Bail-in vote: Labor teams with Liberals against the people

Breaking! Senator Malcolm Roberts said today: “This fight is not over. We still have a couple of avenues open, some private negotiations, and I may call on you to help pressure particular politicians to back my bill. Stay tuned.”

 

In the 30 November Senate vote on the Banking Amendment (Deposits) Bill 2020, two parties voted to protect Australian deposits from being bailed in, and two parties voted against explicitly protecting deposits from bail-in. When Labor and the Liberals team up as they did to defeat the bill 32 to 12, they win every vote, but they prove to Australians that on the big issues, they are on the side of the banking power against the people.

What the major parties and their banking masters should be worried about is that the two parties that voted for the bill were the Greens and One Nation (and Jacqui Lambie). Unlike the Tweedle-Dum/Tweedle-Just-As-Dum, Beige/Off-White Labor and Liberals, the Greens and One Nation are almost polar opposites, genuinely different parties, but willing to put aside their differences on the issues they know are of universal importance to Australians, especially the need for a functional financial system that serves rather than exploits the people. If Labor and the Liberals persist in using their numbers of mindless clones to continually vote the way the banking interests demand, they will drive voters to other parties like One Nation and the Greens, as well as the Katter party and even—shock horror to the banks—the Citizens Party!

It was the Citizens Party that drafted the Banking Amendment (Deposits) Bill 2020, in coordination with Senator Malcolm Roberts. Even though the Citizens Party is not in Parliament, it is the fourth bill that the Party has drafted and had introduced into Parliament in the last three years, and in a major milestone, this is the first bill that has come to a vote. Although the vote was lost, as reported, the two major parties were only able to defeat it because they were forced to team up and drop their pretence of opposition.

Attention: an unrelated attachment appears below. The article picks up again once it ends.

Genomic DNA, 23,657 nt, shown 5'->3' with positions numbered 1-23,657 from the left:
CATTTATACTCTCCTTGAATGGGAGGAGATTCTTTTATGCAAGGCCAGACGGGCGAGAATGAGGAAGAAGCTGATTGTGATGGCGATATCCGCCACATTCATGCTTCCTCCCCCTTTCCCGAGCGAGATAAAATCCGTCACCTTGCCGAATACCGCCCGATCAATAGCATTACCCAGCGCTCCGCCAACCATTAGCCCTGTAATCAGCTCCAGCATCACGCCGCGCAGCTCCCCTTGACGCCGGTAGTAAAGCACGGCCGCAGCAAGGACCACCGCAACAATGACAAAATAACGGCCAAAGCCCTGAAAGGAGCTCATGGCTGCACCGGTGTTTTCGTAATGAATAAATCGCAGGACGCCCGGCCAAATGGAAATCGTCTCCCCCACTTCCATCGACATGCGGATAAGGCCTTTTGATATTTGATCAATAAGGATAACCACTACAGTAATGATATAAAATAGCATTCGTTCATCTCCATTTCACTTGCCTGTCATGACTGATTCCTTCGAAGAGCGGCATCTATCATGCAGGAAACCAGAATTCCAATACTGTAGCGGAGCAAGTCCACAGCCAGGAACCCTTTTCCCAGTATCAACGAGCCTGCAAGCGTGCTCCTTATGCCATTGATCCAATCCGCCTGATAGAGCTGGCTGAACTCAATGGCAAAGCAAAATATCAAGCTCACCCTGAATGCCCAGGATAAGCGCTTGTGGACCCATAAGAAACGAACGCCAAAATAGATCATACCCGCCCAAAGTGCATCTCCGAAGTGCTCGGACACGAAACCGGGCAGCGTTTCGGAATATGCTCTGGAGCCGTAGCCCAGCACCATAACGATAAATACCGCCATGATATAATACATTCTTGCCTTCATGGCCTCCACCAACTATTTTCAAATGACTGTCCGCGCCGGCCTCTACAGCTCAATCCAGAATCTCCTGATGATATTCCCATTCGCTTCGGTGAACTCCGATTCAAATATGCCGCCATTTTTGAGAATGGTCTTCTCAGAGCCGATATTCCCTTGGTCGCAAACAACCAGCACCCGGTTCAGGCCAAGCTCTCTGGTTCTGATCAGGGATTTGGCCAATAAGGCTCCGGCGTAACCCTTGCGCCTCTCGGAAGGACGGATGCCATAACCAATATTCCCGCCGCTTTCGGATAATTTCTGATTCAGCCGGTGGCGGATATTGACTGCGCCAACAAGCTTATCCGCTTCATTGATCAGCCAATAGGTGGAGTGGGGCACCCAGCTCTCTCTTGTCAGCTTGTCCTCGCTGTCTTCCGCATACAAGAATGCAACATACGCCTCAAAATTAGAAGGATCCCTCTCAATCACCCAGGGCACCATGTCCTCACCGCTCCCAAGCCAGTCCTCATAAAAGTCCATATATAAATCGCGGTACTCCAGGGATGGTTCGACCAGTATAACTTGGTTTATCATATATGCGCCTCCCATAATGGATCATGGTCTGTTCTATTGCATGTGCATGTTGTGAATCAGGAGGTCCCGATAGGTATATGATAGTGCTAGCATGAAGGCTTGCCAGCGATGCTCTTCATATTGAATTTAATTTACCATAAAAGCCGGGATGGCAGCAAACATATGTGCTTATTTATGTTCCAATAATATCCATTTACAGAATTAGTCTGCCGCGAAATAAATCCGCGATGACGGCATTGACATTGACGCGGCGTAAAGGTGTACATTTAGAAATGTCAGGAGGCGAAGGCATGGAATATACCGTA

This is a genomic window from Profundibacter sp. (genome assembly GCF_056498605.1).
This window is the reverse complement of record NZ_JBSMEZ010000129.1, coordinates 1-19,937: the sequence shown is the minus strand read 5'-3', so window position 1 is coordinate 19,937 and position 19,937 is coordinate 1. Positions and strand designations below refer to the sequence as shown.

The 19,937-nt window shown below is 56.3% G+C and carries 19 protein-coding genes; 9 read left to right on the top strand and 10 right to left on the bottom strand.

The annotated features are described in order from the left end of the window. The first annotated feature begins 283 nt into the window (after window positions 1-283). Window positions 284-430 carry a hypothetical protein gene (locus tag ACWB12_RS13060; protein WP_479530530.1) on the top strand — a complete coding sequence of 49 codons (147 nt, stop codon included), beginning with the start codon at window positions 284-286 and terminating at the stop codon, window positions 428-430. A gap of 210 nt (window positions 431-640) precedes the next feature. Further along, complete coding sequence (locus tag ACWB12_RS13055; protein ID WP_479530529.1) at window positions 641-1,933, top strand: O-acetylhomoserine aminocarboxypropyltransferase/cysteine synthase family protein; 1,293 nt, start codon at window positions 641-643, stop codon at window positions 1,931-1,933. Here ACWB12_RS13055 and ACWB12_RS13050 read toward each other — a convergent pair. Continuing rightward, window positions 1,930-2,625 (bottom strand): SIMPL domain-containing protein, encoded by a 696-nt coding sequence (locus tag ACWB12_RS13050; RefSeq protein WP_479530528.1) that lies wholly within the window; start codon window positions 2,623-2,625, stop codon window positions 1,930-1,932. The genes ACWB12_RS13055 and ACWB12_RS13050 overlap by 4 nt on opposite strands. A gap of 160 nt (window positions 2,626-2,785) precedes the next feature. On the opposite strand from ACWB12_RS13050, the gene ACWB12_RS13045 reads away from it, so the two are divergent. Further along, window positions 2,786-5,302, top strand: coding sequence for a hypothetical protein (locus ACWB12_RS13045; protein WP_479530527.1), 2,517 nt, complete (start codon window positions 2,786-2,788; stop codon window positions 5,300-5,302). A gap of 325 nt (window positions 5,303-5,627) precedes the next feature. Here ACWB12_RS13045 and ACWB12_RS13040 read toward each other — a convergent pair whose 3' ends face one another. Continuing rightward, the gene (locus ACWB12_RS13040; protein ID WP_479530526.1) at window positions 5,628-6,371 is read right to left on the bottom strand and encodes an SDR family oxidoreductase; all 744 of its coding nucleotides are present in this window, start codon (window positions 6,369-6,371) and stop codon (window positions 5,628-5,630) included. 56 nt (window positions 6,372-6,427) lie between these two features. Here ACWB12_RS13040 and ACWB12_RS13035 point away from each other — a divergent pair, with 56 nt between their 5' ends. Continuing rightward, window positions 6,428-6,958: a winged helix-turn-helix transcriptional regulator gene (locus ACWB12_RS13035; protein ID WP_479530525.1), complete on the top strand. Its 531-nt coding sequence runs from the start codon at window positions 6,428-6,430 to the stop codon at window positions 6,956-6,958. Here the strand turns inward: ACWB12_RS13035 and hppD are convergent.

Despite teaming up to block the bill, the major parties were very careful in the debate not to dismiss the concerns over bail-in as “fringe”. This has been their preferred tactic until now: in 2018 the government and Labor dismissed the opposition to the bail-in law as merely a “campaign” by the then-Citizens Electoral Council; and in 2019 Treasury tried to similarly dismiss the opposition to the $10,000 cash ban bill as just the Citizens Party.

Labor Senator Jenny McAllister sounded very different in her speech on 30 November: “But it’s impossible to speak about this bill without noting the extraordinary interest in it by a section of the Australian community”, she said. “Like most of my colleagues, my office has received a significant volume of calls about bail-ins from people who are highly motivated and engaged about this issue. We have sometimes heard from individuals four or five times over the course of the past few years. Regardless of the issue, it is always great to see community members engaging with the work of the parliament—whether it is signing a petition, calling their MP or making a submission to an inquiry. I would encourage anyone who has taken an interest in this issue to continue to engage with these and the other issues that come before this place. We benefit from an engaged and interested citizenry. But, as I began by noting, it is unusual for a technical banking issue to receive this much attention.”

The Citizens Party will continue to fight against bad banking policies like bail-in and the cash ban, and support Senator Roberts’ ongoing efforts. But now’s the time to fight for a long-term solution: an Australian public postal bank that will provide 100 per cent security for deposits and truly serve the community.

Click here to sign the petition: Hands off our bank deposits—stop ‘bail-in’!

Click here to join the Citizens Party as a member.

Click here to refer others to receive regular email updates from the Citizens Party.

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(Source: citizensparty.org.au; December 1, 2020; https://tinyurl.com/y2fngyxv)
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